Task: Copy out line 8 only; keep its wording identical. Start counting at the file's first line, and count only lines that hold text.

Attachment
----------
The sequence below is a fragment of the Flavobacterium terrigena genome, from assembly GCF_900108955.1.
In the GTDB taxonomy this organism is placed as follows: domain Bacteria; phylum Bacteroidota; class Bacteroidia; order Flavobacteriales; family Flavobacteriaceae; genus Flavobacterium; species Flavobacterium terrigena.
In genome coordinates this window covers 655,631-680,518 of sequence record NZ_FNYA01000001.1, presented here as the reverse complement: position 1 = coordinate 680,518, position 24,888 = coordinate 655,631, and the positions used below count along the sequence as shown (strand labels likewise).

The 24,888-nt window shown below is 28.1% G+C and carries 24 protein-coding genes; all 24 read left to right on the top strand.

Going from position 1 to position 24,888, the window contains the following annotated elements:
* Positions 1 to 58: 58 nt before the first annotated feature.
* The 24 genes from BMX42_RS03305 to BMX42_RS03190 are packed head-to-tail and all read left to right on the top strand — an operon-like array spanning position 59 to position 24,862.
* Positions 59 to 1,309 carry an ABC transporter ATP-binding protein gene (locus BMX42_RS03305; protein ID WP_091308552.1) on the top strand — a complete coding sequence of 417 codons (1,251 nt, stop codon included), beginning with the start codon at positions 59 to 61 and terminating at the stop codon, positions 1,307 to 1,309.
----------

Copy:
* Positions 59 to 1,309 carry an ABC transporter ATP-binding protein gene (locus BMX42_RS03305; protein ID WP_091308552.1) on the top strand — a complete coding sequence of 417 codons (1,251 nt, stop codon included), beginning with the start codon at positions 59 to 61 and terminating at the stop codon, positions 1,307 to 1,309.